This is a question that I receive quite frequently from financial professionals with whom we work very closely. The typical answer is, they would not. However, there are times when this makes sense, as seen in a recent case where the financial advisor, the accountant and I all agreed that it made sense to do so in light of the individual’s circumstances.
A client was referred to us who had worked with other attorneys and was not pleased with the results, and a friend of theirs mentioned our workshops. I began by asking the family the simple question of what brought them in to us today and what were they hoping to accomplish? As I listened, it became apparent that the only reason that the husband and wife were in my office was to make sure that their assets were protected for their children.
The husband explained that both his and his wife’s parents ended their lives in nursing homes and all totaled, the bills were about $750,000. In both family situations, the parents exhausted their assets and ended up on Medicaid, and there were no assets left to pass on to the children. The husband was adamant and said repeatedly that this will not happen in my situation and I want a solution. As we dove into their situation, it became apparent to me that there was approximately $500,000 of assets that were funded in retirement accounts such as 401(k)s, IRAs and 403(b)s.
At the conclusion of the meeting, I explained to the client that generally we never liquidate retirement accounts during a person’s lifetime, because not only will it trigger significant tax consequences but could also have unintended consequences such as Medicare premiums and other such things. The client would not accept that as an answer and did not believe that leaving $500,000 exposed was the right decision. After three meetings with the advisor and the accountant and me, we were able to come up with a plan that was satisfactory to everyone, and with the clients in their early 60s, time was definitely on our side.
In this situation, we ended up liquidating his retirement account over five years at $100,000 a year, and took the remainder of the assets after taxes and funded them in an Asset Protection Trust. The downside of this plan was that in year five when he liquidated the last $100,000, in order to have it fully protected, they had to stay out of a nursing home for an additional five years, which would be a total of 10 years. In light of their age and circumstances, it was certainly a risk that we were willing to take. Ultimately, this compromise allowed the advisor and the accountant to also be very comfortable that it would accomplish their objective, but at the same time, not exacerbate any unintended consequences such as taxes and surcharges and premiums, etc.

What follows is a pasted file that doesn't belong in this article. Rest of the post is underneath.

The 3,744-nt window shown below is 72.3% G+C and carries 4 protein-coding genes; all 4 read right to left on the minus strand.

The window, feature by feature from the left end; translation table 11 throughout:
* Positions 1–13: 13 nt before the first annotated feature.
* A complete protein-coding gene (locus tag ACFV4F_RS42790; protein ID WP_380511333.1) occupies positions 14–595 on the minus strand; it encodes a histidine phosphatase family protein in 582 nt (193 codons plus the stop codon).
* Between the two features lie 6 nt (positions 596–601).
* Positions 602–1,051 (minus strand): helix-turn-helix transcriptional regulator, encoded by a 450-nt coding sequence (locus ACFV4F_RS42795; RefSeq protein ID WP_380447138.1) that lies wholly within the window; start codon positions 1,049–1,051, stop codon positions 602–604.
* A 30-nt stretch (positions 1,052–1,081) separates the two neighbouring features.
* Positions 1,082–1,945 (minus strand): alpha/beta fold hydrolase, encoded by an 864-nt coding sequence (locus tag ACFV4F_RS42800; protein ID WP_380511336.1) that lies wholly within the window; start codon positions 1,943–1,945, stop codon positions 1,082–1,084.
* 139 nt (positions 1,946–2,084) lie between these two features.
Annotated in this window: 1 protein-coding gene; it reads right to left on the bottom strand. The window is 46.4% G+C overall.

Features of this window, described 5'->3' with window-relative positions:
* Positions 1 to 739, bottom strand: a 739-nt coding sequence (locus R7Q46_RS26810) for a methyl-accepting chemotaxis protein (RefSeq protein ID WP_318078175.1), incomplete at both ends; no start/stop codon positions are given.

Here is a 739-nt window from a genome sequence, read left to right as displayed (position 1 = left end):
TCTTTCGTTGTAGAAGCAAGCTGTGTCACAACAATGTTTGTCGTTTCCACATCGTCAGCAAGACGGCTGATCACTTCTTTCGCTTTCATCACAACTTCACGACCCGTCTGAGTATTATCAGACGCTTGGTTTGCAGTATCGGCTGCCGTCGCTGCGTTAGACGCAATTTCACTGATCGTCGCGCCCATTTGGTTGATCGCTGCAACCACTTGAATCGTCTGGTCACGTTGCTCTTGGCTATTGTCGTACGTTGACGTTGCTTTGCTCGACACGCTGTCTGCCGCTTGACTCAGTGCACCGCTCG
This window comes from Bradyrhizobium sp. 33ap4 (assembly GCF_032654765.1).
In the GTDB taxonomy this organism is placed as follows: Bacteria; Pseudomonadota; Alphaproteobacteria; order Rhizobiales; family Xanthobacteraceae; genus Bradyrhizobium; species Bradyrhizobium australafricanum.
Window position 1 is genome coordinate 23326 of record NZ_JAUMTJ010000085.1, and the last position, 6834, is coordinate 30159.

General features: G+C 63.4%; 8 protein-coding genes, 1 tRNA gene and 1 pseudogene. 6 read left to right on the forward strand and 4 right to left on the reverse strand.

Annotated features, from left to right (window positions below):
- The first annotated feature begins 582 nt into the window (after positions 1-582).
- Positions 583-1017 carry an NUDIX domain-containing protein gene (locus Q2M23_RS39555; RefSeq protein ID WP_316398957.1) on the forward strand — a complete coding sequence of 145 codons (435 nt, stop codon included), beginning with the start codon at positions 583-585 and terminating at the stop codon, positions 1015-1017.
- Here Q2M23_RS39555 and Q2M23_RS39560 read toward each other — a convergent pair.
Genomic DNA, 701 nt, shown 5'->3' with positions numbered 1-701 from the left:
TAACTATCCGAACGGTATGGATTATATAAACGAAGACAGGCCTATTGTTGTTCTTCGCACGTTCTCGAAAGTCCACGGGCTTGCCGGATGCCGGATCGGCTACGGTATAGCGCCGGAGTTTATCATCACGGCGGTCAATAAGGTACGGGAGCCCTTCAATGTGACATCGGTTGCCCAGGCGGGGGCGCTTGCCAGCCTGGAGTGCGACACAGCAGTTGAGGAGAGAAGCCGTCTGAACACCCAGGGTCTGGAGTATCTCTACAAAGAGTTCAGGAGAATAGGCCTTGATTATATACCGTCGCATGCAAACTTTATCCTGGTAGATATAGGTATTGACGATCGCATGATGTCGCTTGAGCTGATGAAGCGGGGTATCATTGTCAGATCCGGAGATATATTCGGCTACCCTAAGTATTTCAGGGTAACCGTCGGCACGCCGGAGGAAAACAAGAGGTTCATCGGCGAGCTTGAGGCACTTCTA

Although the client wanted the assets to be protected immediately, he understood that at best it would have to be done over five years, as liquidating 100% of those assets in one year would trigger much higher income tax rates, and was definitely not an avenue that any of us really could support. I was very pleased that we were able to accomplish the client’s objective in this case, while at the same time making the financial professional and accountant happy.
The father then called a family meeting and we had a phone conversation with the entire family to explain to all of the kids why we did what we did and what the rationale was behind the plan. Everybody was on board and was excited that we were able to come to a compromise that pleased everybody.
Estate planning and elder law is absolutely not a one-size-fits-all approach. Every case is very different, and, done properly, works best with a team approach. We relish working with financial professionals and accountants to accomplish the clients’ goals in a way that is not only acceptable to them, but also to their families.
Thank you to this family and the many more whom we have helped over the years to accomplish their estate planning goals.
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